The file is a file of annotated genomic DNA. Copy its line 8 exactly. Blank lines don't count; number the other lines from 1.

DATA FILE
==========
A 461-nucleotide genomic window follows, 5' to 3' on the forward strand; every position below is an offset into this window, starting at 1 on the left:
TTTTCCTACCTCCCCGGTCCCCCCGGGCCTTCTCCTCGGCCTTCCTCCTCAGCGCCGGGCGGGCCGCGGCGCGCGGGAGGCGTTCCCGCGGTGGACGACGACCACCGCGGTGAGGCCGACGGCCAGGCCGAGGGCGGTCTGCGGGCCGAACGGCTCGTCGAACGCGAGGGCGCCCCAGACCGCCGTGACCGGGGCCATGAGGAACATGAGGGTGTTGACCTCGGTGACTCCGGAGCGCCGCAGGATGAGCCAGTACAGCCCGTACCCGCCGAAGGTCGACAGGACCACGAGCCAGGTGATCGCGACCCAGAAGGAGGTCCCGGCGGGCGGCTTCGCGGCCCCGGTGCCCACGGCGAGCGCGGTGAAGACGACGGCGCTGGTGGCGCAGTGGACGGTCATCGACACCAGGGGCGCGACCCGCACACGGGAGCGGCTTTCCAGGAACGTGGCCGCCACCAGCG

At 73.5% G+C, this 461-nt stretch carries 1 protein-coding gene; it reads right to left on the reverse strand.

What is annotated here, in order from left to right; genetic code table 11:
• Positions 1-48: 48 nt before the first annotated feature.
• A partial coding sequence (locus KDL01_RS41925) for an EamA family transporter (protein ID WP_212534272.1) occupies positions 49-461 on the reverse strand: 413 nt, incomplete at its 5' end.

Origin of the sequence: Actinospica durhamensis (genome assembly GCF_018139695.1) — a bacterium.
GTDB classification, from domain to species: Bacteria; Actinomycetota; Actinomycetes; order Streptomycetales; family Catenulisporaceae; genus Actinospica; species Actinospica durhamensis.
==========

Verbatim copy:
GTDB classification, from domain to species: Bacteria; Actinomycetota; Actinomycetes; order Streptomycetales; family Catenulisporaceae; genus Actinospica; species Actinospica durhamensis.